One feature of the most virulent species of malaria parasite, Plasmodium falciparum, is its ability to make infected red blood cells stick to the endothelial cells lining blood vessels, including those serving the brain. This process, known as cytoadherence, has been associated with the development of the severe symptoms of the disease known as cerebral malaria.
Cerebral malaria is defined by the symptoms of unrousable coma and the presence of parasitized red blood cells. Although only 1% of infected people display these symptoms, 90% of these are children. Those that survive suffer from neurological problems. Cerebral malaria can occur together with multiple organ failure and, if left untreated, can lead to death within hours.
Although the causes of cerebral malaria are not clear, and are likely to be multiple, it is associated with sequestration of infected red blood cells (iRBCs) in the small blood vessels of the brain. This leads to microvascular obstruction and a deficiency in the amount of oxygen reaching the tissues.
Several molecules of parasite origin have been identified as being involved in cytoadherence. They are exported to the surface of iRBCs, gathered in protrusions called knobs, and bind to adhesion molecules expressed on the surface of endothelial cells. This binding has been found to activate the Rho kinase signalling pathway via the Rho kinases, a family of small GTPases that act as molecular switches. This activation can trigger changes in the endothelial cells, affecting the blood-brain barrier.
Several studies suggest that treatments that reverse cytoadherence could be life-saving, including the use of a monoclonal antibody therapy to block ligand-receptor interactions.
A new approach
A protein toxin from Escherichia coli, cytotoxic necrotizing factor 1 (CNF1), is known to modulate the activity of some of the Rho GTPases family, locking them in an activated state which triggers their degradation. CNF1 also protects against apoptosis and alters the cell actin cytoskeleton.
In a recent publication, Valeria Messina, Stephano Loizzo and colleagues report their investigation of the potential use of CNF1 as an inhibitor of the adhesion of iRBCs to endothelial cells.
When co-cultured with endothelial cells, iRBCs adhere to their surface, providing an in vitro model for investigation of cytoadherence.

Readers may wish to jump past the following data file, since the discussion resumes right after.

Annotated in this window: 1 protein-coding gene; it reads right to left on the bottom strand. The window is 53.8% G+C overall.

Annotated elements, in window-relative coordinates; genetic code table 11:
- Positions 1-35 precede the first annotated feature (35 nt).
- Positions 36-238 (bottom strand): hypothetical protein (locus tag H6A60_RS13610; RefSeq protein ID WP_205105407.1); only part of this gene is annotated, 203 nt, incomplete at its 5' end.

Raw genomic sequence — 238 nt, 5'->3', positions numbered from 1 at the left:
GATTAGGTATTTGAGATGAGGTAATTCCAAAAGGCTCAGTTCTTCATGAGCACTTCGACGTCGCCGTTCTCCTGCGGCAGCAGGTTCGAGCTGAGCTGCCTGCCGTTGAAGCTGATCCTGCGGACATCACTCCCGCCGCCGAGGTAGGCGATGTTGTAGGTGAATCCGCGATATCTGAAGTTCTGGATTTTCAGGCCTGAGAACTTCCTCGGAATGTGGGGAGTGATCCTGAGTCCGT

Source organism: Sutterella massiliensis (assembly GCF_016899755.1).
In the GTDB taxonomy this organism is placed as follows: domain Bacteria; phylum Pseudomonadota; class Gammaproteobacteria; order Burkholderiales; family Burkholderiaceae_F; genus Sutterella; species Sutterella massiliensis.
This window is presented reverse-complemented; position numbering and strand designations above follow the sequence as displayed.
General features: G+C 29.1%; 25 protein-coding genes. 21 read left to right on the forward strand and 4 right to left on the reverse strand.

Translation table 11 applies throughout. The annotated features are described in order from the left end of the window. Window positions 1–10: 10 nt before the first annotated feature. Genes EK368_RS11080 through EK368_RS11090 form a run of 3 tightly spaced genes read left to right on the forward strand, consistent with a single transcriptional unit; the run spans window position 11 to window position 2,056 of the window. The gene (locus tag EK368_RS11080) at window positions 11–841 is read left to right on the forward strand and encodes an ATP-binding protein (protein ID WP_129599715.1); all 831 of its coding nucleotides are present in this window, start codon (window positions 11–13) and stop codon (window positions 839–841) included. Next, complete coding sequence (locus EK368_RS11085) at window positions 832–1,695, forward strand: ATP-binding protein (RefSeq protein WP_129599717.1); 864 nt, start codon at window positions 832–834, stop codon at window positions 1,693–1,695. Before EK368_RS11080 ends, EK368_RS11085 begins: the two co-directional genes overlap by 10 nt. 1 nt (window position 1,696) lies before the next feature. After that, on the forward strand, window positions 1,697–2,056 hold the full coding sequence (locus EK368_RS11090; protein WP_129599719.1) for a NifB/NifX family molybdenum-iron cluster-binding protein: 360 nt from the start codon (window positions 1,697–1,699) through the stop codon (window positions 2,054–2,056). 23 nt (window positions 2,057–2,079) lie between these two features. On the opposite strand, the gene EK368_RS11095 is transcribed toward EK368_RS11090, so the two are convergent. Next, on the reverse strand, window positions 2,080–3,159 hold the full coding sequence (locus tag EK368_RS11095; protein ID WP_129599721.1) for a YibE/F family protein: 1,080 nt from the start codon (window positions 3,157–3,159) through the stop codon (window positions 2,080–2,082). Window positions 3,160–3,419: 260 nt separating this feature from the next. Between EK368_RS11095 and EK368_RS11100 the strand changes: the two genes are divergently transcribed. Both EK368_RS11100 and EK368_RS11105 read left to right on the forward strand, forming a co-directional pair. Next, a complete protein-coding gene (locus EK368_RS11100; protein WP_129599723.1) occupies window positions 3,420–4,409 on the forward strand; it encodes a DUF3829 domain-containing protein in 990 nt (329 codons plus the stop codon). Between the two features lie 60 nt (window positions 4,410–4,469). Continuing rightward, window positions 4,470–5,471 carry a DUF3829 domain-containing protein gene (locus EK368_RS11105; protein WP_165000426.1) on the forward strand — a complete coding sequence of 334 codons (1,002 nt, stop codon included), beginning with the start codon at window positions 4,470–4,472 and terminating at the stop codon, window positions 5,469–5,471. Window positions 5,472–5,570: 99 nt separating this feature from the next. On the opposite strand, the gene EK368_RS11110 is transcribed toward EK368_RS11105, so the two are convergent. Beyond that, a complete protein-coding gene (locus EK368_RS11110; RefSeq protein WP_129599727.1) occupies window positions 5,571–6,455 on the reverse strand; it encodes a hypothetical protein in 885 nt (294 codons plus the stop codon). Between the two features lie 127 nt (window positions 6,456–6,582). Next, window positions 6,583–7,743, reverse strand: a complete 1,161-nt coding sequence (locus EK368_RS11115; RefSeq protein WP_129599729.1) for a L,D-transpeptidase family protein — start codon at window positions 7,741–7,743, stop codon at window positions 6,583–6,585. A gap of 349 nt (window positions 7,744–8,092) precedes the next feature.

Using two clones of P. falciparum and two sources of endothelial cells, the researchers demonstrated that pre-treatment with CNF1 significantly reduced adhesion in all combinations of clone and endothelial cell line. In addition, post-treatment of iRBCs / endothelial cell cultures with CNF1 caused a significant reduction in the number of iRBCs adhering to the cell lines.
They had demonstrated that CNF1 not only prevents cytoadherence, it can also reverse it.
What is the mechanism?
ICAM-1 is one of the endothelial cell receptors to which iRBCs bind. iRBCs will bind to ICAM1 that has been spotted onto plastic Petri dishes. By performing these binding assays, with and without CNF1, the investigators showed that CNF1 did not act by interfering with the binding of iRBCs to ICAM1.
Further experiments showed that CNF1 is not toxic to the parasite, nor did it affect the expression of knobs on the iRBC surface.
CNF1 did decrease the expression of ICAM1 by endothelial cells. But, this only occurred at 24h of treatment, after the parasite had detached, suggesting this was not its mode of action. CNF1 did, however, affect the integrity of the endothelial layer and its ability to act as a barrier.
The blood-brain barrier is maintained by the integrity of the endothelial cell barrier. Hyperpermeability of this endothelium is part of the pathology associated with cerebral malaria. Experiments showed that the presence of iRBCs increased the permeability of an endothelial cell layer. This could be prevented if CNF1 was added to the culture before iRBCs were introduced, and reversed if added once they had already adhered to the layer. Thus, CNF1 was acting on endothelial cells, not the parasite or iRBC.
CNF1’s action on endothelial cells
Although endothelial cell viability was not affected by CNF1, it did change their morphology, causing the cells to flatten and spread. The actin cytoskeleton was also reorganised and enriched. These cytoskeletal changes are under the control of Rho GTPase family members.
The activity of these proteins was shown to be increased by the presence of CNF1, with one in particular (Cdc42 GTPase) increased 76-fold. Furthermore, the use of inhibitors demonstrated that cytoadherence is unaffected by CNF1 if Rho kinases are inhibited and CNF1 is also unable to activate the reshaping of the cytoskeleton if Rho GTPases are inhibited.
CNF1 as a therapy
The authors concluded that the ability of CNF1 to activate Rho GTPase subfamily members initiates a cascade of events affecting endothelial cell morphology, cytoadherence and possibly ICAM-1 downregulation.
They suggest that, used as a therapy, CNF1 could initiate the detachment of iRBCs from endothelial cells, preventing or unblocking microvascular flow. This, together with its known ability to counteract neuroinflammation and its rapid action, points to its potential attractiveness as a single-dose drug for complications due to cerebral malaria.
An added benefit arises as it is the endothelial cells that are targeted, not the parasite, therefore parasite drug resistance would not develop.